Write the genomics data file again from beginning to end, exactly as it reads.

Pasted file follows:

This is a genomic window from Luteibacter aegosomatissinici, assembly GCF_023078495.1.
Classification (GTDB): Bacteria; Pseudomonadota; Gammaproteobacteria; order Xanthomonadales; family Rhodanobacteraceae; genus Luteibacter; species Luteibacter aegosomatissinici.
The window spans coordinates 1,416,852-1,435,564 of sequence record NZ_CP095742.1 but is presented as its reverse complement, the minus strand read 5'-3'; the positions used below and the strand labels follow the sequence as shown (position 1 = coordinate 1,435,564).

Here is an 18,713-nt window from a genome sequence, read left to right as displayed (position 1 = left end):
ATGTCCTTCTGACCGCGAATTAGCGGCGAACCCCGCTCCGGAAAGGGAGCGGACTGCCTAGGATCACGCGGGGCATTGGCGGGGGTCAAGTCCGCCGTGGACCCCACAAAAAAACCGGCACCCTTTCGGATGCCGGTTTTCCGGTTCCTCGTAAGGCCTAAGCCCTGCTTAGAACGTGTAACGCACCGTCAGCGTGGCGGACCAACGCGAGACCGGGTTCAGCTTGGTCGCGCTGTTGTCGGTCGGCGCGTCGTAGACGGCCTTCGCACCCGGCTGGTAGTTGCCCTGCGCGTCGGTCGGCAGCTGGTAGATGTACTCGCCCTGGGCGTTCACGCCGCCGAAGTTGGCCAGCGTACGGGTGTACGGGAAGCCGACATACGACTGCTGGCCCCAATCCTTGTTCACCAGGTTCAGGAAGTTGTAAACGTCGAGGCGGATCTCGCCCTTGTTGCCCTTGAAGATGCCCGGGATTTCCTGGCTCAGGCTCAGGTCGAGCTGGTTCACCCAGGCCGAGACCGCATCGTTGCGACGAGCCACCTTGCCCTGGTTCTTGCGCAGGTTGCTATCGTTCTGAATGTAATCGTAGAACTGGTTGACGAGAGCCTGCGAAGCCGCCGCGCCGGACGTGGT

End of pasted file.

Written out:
This is a genomic window from Luteibacter aegosomatissinici, assembly GCF_023078495.1.
Classification (GTDB): Bacteria; Pseudomonadota; Gammaproteobacteria; order Xanthomonadales; family Rhodanobacteraceae; genus Luteibacter; species Luteibacter aegosomatissinici.
The window spans coordinates 1,416,852-1,435,564 of sequence record NZ_CP095742.1 but is presented as its reverse complement, the minus strand read 5'-3'; the positions used below and the strand labels follow the sequence as shown (position 1 = coordinate 1,435,564).

Here is an 18,713-nt window from a genome sequence, read left to right as displayed (position 1 = left end):
ATGTCCTTCTGACCGCGAATTAGCGGCGAACCCCGCTCCGGAAAGGGAGCGGACTGCCTAGGATCACGCGGGGCATTGGCGGGGGTCAAGTCCGCCGTGGACCCCACAAAAAAACCGGCACCCTTTCGGATGCCGGTTTTCCGGTTCCTCGTAAGGCCTAAGCCCTGCTTAGAACGTGTAACGCACCGTCAGCGTGGCGGACCAACGCGAGACCGGGTTCAGCTTGGTCGCGCTGTTGTCGGTCGGCGCGTCGTAGACGGCCTTCGCACCCGGCTGGTAGTTGCCCTGCGCGTCGGTCGGCAGCTGGTAGATGTACTCGCCCTGGGCGTTCACGCCGCCGAAGTTGGCCAGCGTACGGGTGTACGGGAAGCCGACATACGACTGCTGGCCCCAATCCTTGTTCACCAGGTTCAGGAAGTTGTAAACGTCGAGGCGGATCTCGCCCTTGTTGCCCTTGAAGATGCCCGGGATTTCCTGGCTCAGGCTCAGGTCGAGCTGGTTCACCCAGGCCGAGACCGCATCGTTGCGACGAGCCACCTTGCCCTGGTTCTTGCGCAGGTTGCTATCGTTCTGAATGTAATCGTAGAACTGGTTGACGAGAGCCTGCGAAGCCGCCGCGCCGGACGTGGT